What should the Kanban limits be?
When the Kanban limit for “your” column has been reached and you don’t have anything to do, start looking for a bottleneck downstream (i.e. items piling up to the right on the board) and help fix the bottleneck. If there is no bottleneck that is an indication that the Kanban limit might be too low, since the reason for having the limit was to reduce the risk of feeding bottlenecks downstream.
If you notice that many items sit still for a long time without being worked on, that is an indication that the Kanban limit might be too high.
•    Too low kanban limit => idle people => bad productivity
•    Too high kanban limit => idle tasks => bad lead time

...value stream map. It’s basically a visualization of the value chain and provides insight into work states, flow and time through the system (cycle time).

Over time, managers learned that if they kept number of concurrent projects low, they didn’t keep stakeholders waiting.
The need to project delivery date was no longer a big issue. These lead managers to stop asking for up front estimates. They only did if they feared they would keep people waiting.

And I particularly loved this approach with management, and of course their results overall:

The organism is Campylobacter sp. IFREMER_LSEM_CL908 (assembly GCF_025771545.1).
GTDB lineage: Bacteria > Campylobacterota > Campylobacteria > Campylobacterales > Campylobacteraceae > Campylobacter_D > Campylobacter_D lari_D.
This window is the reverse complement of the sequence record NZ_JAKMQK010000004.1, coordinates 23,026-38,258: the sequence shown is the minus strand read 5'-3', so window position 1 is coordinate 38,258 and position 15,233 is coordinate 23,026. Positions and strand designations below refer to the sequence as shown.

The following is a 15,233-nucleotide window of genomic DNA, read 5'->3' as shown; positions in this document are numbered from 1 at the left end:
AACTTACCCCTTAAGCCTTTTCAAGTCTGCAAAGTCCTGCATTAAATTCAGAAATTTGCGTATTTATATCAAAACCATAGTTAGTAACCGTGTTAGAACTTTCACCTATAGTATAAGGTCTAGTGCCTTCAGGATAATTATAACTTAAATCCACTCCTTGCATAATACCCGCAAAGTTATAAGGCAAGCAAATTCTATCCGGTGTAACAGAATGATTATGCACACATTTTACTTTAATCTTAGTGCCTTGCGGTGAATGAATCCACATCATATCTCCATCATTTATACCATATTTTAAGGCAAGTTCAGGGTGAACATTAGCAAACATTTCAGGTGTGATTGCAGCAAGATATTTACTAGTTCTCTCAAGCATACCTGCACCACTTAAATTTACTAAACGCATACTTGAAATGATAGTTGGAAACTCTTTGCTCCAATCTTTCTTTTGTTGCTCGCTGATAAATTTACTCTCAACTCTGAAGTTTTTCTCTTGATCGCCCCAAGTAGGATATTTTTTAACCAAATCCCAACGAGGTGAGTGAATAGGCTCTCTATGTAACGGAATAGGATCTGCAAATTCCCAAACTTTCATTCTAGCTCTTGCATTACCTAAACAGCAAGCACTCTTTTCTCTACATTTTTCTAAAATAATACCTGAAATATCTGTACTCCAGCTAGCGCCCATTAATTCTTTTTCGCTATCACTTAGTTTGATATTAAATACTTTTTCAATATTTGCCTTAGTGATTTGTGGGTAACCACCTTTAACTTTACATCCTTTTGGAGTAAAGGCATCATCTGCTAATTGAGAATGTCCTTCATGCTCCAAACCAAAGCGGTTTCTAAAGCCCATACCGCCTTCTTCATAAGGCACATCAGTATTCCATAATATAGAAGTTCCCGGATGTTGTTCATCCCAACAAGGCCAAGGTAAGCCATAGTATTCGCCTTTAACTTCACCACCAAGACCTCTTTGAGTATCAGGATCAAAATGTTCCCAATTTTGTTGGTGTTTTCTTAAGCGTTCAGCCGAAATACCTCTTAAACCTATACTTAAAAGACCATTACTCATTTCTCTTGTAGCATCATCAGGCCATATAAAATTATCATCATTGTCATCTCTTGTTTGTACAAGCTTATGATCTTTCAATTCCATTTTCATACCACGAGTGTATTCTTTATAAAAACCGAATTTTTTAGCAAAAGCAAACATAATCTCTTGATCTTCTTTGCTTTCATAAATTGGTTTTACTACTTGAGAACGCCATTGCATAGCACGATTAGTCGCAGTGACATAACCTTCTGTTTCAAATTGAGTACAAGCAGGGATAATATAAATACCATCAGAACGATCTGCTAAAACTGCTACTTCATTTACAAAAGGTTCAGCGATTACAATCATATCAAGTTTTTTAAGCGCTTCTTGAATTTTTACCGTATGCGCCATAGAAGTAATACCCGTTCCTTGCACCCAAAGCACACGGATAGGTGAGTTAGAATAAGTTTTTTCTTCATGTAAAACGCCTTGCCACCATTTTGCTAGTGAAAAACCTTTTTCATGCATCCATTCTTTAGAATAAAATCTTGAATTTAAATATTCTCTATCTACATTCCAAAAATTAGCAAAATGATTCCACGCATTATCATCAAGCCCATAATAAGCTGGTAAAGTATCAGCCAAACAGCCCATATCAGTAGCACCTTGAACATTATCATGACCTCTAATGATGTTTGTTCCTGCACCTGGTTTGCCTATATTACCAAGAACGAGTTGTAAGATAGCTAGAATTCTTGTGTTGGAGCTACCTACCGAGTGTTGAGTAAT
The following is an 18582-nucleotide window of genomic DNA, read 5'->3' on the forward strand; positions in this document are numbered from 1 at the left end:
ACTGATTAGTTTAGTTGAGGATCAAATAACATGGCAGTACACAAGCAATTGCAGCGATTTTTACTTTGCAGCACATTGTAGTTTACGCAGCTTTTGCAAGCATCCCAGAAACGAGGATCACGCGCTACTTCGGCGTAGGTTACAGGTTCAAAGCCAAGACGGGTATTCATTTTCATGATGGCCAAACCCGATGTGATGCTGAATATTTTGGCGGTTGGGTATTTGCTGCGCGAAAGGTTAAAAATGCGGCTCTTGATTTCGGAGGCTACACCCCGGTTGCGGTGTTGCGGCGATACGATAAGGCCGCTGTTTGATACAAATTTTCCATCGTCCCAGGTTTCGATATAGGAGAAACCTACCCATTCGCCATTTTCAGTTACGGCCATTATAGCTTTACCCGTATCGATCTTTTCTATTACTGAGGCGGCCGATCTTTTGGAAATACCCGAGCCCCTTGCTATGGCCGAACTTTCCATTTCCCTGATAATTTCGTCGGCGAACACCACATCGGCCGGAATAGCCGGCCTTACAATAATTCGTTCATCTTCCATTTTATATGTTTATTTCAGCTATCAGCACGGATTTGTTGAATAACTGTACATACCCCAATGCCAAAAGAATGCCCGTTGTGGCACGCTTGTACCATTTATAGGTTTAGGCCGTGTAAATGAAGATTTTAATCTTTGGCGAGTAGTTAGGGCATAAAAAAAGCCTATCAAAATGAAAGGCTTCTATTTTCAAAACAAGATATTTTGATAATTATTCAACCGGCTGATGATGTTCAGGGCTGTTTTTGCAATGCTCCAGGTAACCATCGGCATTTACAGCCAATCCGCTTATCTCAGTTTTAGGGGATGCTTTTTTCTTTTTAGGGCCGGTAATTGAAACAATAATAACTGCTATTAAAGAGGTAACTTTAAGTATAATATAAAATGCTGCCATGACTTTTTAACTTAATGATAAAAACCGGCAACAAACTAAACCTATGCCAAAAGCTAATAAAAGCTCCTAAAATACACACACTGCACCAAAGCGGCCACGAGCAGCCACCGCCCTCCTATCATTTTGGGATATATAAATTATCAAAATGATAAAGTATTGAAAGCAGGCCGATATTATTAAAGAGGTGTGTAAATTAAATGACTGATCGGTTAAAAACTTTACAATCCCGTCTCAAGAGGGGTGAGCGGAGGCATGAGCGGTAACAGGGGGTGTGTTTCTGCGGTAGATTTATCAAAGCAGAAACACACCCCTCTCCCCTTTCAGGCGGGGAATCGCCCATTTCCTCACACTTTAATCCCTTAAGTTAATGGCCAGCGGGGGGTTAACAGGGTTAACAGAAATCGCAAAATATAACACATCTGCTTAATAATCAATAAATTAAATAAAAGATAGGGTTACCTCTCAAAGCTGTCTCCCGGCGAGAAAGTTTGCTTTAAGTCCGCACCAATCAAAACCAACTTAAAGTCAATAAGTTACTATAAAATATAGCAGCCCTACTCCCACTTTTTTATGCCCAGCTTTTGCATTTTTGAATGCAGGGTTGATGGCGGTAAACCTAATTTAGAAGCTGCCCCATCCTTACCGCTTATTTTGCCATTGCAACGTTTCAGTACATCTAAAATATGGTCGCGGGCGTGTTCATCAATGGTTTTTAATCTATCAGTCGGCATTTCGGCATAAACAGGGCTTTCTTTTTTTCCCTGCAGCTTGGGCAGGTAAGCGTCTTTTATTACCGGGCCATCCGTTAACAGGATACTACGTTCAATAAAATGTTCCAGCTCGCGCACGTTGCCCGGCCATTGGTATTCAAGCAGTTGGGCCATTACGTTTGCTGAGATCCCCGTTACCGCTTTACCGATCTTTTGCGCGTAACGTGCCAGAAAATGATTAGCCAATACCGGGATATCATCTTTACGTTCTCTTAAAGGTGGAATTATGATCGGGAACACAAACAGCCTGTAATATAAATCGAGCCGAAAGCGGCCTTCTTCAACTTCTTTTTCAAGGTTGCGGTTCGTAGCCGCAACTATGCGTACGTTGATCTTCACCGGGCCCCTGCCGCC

But keeping traction on complex, infrastructure type issues was a harder ordeal. To deal with that we introduced the ability for teams to assign up to 2 “team impediments” to their managers.
The rules where:
1. Manager can work on two slots at any single point of time.
2.    If both are full, you can add a new one as long as you remove the less important one.
3. Team decides when issue is solved.

Three months after introducing Kanban, the system administration team was awarded “best performing team” in the IT department by the management. At the same time, the system administration team was also voted as one of top three “positive experiences” in the company retrospective. The company retrospective is a company-wide event that happens every 6 weeks, and this was the first time that a team turned up on the top 3 list! And just 3 months earlier these teams had been bottlenecks that most people were complaining about.
For those trying to learn about Kanban, or those responsible for leading, coaching and/or training Scrum in your company or for clients, I highly recommended this book.